Choose the style that resonates with you and save images into a collection for reference. Once you've determined your style, find a photographer who does that well, and show them your collection to ensure you're both aligned.
Research and shortlist
Ask friends for recommendations and read reviews. Browse Instagram and use location-based hashtags to your advantage. Narrow your list to 3-6 photographers, and peruse their websites and social media to get a sense of their personalities. Contact them and ask about their packages and what's included. It's OK to request a look at a gallery and an in-person or zoom meeting is a must!
Check out the whole gallery
When reviewing a photographer's portfolio, looking beyond their highlights is essential. Viewing a gallery or two of real weddings they've shot will give you a more comprehensive understanding of their work. Look for honesty, truth, and emotional connection in their work. Consider the defining moments in your life captured by a series of images in motion. Do you want a photographer that captures only staged or posed shots or one that captures raw, authentic moments?
Consider the Lighting at Your Venue and Time of Year Lighting is one of the most important aspects of wedding photography. Assess the amount, source, and timing of light in your venue to make proper arrangements with your photographer.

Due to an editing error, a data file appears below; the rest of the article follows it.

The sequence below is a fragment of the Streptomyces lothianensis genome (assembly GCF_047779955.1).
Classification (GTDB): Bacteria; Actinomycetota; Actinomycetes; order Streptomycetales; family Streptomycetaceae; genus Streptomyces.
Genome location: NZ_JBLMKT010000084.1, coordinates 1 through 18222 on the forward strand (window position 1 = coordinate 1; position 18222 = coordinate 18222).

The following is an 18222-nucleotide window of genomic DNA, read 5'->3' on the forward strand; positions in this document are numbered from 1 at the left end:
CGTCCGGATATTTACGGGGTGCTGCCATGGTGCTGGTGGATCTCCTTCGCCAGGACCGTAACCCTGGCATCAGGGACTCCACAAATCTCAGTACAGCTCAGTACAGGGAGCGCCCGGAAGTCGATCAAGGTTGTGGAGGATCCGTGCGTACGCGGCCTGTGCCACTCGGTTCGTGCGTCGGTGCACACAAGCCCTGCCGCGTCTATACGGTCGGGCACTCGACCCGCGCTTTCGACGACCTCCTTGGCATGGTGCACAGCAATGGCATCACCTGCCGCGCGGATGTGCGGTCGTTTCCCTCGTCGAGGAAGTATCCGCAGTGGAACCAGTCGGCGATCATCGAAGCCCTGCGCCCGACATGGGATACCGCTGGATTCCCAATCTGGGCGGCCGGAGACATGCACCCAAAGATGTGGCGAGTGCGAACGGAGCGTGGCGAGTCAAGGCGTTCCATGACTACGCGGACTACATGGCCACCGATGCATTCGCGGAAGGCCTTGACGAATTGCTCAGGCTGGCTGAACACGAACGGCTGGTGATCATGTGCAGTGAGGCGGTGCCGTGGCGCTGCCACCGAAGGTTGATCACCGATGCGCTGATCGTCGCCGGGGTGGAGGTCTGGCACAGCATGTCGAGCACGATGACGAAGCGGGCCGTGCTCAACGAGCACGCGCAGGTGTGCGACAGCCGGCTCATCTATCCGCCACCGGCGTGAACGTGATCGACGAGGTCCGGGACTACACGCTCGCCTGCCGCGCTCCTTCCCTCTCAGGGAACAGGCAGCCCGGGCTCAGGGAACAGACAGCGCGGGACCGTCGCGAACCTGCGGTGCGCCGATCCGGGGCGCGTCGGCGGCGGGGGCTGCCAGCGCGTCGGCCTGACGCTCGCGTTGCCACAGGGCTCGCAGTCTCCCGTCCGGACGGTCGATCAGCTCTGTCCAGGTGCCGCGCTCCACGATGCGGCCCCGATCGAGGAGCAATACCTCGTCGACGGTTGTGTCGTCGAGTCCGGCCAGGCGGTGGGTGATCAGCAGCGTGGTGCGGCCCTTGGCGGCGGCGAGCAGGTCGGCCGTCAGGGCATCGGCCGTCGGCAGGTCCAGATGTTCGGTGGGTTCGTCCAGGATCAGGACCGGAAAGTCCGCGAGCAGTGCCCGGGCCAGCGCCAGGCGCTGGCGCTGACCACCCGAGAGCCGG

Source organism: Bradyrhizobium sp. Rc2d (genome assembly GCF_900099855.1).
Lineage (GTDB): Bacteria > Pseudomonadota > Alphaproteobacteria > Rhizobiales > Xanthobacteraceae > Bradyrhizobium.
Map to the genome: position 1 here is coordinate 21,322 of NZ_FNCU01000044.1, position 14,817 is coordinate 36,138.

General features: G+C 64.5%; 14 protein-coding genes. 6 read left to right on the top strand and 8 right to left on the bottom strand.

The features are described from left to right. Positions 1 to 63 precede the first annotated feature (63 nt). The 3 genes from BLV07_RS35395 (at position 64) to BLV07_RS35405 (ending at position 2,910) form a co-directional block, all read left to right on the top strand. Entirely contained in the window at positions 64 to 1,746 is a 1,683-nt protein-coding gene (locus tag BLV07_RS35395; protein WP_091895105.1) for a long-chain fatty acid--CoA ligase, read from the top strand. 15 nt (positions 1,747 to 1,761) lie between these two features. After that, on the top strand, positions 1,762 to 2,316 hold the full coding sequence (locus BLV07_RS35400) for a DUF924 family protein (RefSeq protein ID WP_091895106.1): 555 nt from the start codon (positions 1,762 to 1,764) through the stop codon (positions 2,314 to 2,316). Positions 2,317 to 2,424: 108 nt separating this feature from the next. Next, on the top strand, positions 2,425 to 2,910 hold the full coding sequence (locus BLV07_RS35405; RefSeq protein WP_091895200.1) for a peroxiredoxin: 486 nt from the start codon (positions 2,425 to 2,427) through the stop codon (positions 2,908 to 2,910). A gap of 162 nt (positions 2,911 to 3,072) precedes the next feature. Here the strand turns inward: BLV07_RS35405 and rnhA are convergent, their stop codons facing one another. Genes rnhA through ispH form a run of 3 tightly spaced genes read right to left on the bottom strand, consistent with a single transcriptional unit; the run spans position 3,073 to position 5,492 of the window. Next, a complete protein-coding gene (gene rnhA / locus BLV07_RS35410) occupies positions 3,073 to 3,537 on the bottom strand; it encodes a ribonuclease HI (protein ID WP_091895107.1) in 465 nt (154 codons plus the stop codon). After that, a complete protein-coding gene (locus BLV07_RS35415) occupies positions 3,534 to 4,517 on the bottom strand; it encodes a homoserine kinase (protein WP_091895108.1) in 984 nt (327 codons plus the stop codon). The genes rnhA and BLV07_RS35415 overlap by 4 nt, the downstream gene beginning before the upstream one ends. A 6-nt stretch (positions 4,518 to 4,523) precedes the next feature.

Ask your photographer about different lighting situations and outcomes and how they can help you structure a wedding timeline to ensure the best lighting possible throughout the day.
Remember that a autumn or winter wedding will look different than a sunny summer wedding, and having a ceremony in the late afternoon can be much better for lighting purposes over a midday ceremony. Is your photographer experienced in the rain or with stormy clouds?
Have an Engagement Shoot
Use the engagement photo session as a trial run. An engagement session can be an excellent opportunity to get to know your photographer and their style. It lets you meet each other in person, gauge chemistry, and see their work firsthand. Most couples aren't used to being in front of the camera, so having a little practice session before the big day gives you time to get used to it.